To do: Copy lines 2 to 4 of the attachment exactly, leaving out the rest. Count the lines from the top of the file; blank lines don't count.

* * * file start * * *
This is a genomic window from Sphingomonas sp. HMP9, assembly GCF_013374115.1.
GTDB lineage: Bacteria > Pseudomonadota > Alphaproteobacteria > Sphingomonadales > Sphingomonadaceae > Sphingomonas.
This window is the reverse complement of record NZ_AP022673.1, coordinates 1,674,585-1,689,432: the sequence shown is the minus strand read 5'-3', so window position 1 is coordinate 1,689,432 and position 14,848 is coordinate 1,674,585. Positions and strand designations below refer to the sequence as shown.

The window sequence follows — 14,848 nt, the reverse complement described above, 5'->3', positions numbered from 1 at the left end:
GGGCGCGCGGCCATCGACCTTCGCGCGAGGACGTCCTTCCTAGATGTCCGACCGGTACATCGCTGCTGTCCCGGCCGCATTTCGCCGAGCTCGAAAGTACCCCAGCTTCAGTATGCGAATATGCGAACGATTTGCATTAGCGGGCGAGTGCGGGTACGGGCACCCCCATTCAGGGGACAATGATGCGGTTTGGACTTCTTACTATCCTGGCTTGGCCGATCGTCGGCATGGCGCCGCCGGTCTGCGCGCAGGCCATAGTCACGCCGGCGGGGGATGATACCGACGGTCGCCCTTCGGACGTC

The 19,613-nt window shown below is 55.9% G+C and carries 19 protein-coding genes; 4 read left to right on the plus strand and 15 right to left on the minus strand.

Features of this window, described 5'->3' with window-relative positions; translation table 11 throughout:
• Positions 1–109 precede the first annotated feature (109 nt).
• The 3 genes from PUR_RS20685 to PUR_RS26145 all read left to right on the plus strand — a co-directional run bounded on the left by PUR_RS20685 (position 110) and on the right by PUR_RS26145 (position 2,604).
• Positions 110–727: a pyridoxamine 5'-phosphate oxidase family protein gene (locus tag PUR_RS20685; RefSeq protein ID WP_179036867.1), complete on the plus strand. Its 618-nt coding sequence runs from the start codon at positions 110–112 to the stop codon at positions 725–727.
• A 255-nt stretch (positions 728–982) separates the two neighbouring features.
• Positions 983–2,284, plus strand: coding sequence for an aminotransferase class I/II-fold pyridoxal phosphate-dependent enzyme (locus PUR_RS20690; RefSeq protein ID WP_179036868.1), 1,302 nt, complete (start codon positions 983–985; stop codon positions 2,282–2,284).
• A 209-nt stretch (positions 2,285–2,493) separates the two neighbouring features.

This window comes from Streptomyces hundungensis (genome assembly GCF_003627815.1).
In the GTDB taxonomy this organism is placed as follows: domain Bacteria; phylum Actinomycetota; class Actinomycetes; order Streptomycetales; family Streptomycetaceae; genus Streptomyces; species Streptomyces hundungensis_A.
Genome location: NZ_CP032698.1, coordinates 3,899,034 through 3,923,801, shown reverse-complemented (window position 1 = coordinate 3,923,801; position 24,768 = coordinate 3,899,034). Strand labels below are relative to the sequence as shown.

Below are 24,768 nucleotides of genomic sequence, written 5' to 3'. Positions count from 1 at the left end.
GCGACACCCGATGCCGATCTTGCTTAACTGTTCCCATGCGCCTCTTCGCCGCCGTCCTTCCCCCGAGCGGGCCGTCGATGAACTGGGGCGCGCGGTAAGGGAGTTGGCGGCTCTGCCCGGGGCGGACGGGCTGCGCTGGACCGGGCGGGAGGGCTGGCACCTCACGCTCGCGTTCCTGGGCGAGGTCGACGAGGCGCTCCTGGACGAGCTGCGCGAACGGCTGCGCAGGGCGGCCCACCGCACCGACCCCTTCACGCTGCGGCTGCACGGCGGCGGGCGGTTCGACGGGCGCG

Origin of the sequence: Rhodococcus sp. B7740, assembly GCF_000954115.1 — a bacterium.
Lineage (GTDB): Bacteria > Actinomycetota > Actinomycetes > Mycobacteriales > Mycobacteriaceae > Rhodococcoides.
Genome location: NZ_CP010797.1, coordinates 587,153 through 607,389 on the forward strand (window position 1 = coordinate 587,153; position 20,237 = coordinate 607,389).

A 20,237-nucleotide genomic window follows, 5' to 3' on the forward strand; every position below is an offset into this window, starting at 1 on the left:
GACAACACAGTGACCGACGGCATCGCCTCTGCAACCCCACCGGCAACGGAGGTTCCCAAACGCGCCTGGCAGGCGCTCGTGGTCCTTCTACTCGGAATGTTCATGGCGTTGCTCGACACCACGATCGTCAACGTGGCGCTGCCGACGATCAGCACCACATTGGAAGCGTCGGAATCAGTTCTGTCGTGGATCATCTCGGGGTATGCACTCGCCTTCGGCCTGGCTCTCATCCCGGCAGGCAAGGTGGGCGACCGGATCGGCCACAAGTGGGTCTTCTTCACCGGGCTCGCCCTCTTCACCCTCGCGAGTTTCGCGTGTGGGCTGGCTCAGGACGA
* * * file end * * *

GTDB lineage: Bacteria > Pseudomonadota > Alphaproteobacteria > Sphingomonadales > Sphingomonadaceae > Sphingomonas.
This window is the reverse complement of record NZ_AP022673.1, coordinates 1,674,585-1,689,432: the sequence shown is the minus strand read 5'-3', so window position 1 is coordinate 1,689,432 and position 14,848 is coordinate 1,674,585. Positions and strand designations below refer to the sequence as shown.

The window sequence follows — 14,848 nt, the reverse complement described above, 5'->3', positions numbered from 1 at the left end: